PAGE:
Miguel Angel Jiménez celebrates his third UBS Hong Kong Open win and his status as the oldest winner in the history of the European Tour. Picture by Getty ImagesGraeme McDowell remained 24th in the latest world rankings despite finishing tied eighth behind Adam Scott in the Talisker Masters in Melbourne.

The 2010 US Open champion ended up 15 shots behind Scott on two under after closing with a one under 71 at Kingston Heath where Scott’s five-under 67 gave him a four-shot win over defending champion Ian Poulter (72).

Scott also failed to make a move in the rankings, remaining at fifth despite his win.

But Hong Kong Open winner Miguel Angel Jiménez jumped 39 spots to 59th as he replaced Des Smyth as the oldest winner in the history of the European Tour, beating the Drogheda man’s 2001 Madeira Islands Open record by 284 days to set the new mark at 48 years, 10 months and 13 days.

“Well, this is  maybe the olive oil in my joints, and the nice Rioja wine and those things keep yourself fit and flexible, no?” Jiménez said of the secret of his success.

“Well, the most important thing, I say I do what I like to do in my life, and golf has given me all of this pleasure. Winning now, as you say, the oldest winner on the Tour, 48, my goodness, 24 years I’ve been on the Tour, I’ve been around; next year will be the 25th.”

As for Hong Kong, he said: “This is a great place, and I love to come here every year. Since 2004, I haven’t missed a year. I like the city, and especially I like the golf course. It’s a golf course where length is not the most important thing. I just feel very comfortable out here, and that shows in my results.”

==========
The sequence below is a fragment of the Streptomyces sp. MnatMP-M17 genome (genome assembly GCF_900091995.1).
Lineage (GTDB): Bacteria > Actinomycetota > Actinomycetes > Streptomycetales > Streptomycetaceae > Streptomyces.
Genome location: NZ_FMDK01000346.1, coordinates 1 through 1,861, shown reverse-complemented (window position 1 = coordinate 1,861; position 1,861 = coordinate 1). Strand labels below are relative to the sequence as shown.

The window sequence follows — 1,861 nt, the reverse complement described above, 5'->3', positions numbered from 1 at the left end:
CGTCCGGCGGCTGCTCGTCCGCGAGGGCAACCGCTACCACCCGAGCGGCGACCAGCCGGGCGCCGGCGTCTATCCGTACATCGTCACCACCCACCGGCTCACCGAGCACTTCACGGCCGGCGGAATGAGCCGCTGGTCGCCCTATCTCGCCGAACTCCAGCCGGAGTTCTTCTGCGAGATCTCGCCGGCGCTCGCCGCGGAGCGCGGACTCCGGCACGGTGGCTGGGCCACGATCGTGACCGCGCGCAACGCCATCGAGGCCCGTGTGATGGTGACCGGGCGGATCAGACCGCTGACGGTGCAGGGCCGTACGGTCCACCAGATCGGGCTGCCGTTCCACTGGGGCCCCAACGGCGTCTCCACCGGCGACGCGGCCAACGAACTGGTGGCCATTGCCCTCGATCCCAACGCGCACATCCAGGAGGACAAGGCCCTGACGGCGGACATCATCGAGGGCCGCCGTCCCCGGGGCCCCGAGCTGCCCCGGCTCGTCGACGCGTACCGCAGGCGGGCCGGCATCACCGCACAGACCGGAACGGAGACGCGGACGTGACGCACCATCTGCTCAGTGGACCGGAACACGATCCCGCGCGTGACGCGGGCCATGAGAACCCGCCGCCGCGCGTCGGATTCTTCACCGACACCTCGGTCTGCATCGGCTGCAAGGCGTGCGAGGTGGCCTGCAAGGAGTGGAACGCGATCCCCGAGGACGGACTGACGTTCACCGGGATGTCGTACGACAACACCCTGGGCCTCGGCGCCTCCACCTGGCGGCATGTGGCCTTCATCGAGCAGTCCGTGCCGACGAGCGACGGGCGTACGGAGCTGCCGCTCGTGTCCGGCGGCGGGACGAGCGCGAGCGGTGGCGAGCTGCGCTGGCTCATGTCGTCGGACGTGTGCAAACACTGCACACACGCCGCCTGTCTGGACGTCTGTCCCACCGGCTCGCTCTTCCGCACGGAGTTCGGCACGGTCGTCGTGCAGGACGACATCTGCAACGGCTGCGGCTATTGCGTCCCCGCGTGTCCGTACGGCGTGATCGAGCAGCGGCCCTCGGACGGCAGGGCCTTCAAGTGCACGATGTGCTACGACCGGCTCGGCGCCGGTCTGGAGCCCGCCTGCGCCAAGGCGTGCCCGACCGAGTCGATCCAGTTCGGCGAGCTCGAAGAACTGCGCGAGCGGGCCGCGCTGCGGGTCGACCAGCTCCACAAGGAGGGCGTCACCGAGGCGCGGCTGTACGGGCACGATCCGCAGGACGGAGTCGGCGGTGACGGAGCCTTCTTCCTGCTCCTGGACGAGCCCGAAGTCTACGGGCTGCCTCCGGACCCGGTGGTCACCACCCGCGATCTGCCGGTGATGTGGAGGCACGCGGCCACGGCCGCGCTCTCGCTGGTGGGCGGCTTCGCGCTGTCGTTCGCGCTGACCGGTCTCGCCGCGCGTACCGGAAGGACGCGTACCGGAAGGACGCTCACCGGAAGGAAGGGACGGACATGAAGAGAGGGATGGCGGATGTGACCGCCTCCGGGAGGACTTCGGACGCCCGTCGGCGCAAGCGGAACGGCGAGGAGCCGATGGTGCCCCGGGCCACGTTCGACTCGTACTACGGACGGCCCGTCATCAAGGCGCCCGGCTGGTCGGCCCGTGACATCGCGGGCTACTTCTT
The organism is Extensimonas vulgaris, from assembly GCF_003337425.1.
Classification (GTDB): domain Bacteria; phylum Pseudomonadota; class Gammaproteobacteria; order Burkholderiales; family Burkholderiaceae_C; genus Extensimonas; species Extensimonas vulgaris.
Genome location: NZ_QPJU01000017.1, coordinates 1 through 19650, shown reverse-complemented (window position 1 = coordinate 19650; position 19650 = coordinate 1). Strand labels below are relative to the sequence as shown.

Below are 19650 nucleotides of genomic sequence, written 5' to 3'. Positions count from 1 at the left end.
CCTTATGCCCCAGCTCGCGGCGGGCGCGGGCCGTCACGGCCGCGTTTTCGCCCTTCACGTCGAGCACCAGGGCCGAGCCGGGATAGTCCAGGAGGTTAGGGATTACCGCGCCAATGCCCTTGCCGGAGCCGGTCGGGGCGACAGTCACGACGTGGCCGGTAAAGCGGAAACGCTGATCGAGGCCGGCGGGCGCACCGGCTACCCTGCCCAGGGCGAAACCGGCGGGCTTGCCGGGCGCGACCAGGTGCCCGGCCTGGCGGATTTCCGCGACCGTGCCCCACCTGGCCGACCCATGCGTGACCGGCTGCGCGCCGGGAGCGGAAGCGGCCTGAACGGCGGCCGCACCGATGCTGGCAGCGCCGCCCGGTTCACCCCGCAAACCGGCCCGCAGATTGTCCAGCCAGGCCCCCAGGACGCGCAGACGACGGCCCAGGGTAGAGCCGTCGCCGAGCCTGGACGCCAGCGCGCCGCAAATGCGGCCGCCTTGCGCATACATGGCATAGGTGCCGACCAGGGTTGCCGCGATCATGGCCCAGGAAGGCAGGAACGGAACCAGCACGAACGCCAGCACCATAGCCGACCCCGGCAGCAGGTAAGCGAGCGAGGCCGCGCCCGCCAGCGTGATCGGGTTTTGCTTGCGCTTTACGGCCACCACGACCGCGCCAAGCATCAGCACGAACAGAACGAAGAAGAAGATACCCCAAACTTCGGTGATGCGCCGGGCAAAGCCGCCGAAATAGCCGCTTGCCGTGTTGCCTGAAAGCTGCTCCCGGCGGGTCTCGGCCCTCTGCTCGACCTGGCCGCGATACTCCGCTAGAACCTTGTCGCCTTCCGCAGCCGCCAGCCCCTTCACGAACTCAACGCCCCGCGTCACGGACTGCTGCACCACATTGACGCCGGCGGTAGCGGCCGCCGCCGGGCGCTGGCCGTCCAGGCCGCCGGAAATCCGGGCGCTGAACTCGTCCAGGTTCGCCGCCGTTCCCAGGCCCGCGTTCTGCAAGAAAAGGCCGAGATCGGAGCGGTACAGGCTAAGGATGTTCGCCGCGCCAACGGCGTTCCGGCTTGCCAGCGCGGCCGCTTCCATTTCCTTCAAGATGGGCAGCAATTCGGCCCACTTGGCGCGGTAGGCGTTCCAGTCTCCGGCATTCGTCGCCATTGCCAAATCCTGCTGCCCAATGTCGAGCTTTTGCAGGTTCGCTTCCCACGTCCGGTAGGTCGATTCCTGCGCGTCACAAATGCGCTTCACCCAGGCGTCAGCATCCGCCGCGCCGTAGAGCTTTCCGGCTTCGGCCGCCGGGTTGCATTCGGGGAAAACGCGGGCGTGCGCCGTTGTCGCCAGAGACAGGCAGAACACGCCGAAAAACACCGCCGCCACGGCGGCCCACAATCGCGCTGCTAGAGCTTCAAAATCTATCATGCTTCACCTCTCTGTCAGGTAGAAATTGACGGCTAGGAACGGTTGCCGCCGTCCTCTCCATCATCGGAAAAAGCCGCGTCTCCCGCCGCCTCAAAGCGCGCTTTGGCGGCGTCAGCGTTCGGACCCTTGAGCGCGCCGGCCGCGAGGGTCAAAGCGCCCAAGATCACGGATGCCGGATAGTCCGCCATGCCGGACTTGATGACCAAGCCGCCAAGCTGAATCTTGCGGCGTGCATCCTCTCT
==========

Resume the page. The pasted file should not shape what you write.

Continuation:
Smyth, who will be 60 in February, was seriously impressed by a win that leaves the Malaga man 11th in all-time list of European Tour winners with 19 wins.

“That’s my 11-year record down the drain,” Smyth joked on Sunday as Jimenez official became the oldest winner on tour. “It was good while it lasted but all good things come to an end and Miguel was fantastic.

“When I saw he was going well this week, I said, I think it’s going to go this time.

“I got up at about 7.30am and watched the last four or five holes. He played like a stallion. He played flawless golf and dropped two shots in the 72 holes and did drop a shot in his last 54 holes. You don’t get much better than that. He’s an incredible player.”

Following his first missed cut since June’s US Open, Rory McIlroy saw his lead at the top of the world rankings cut to 3.52 points as Luke Donald won the Dunlop Phoenix Open in Japan to replace Tiger Woods as world No 2.

Peter Lawrie’s fourth place finish in Hong Kong saw him return to the world’s top 200 with a move of 24 places to world No 173.

Shane Lowry rose three places to 57th despite taking a week off and will have the top 50 in his sights if he can finish in the top five in the DP World Tour Championship in Dubai.

Padraig Harrington could also do with a rankings boost in his final event of the season if he is not to leave himself with too much to do early in 2013 to return to the world’s top 50 and make sure of his place in the WGC-Cadillac Championship in Miami in March.

While a win in Dubai would propel the Dubliner comfortably into the top 40, his second successive missed cut on the back of his PGA Grand Slam of Golf win has seen him fall a further four places to 66th.

As for the rest of the Irish, Michael Hoey is 134th while Ryder Cup captaincy antagonists Darren Clarke and Paul McGinley are 138th and 290th respectively.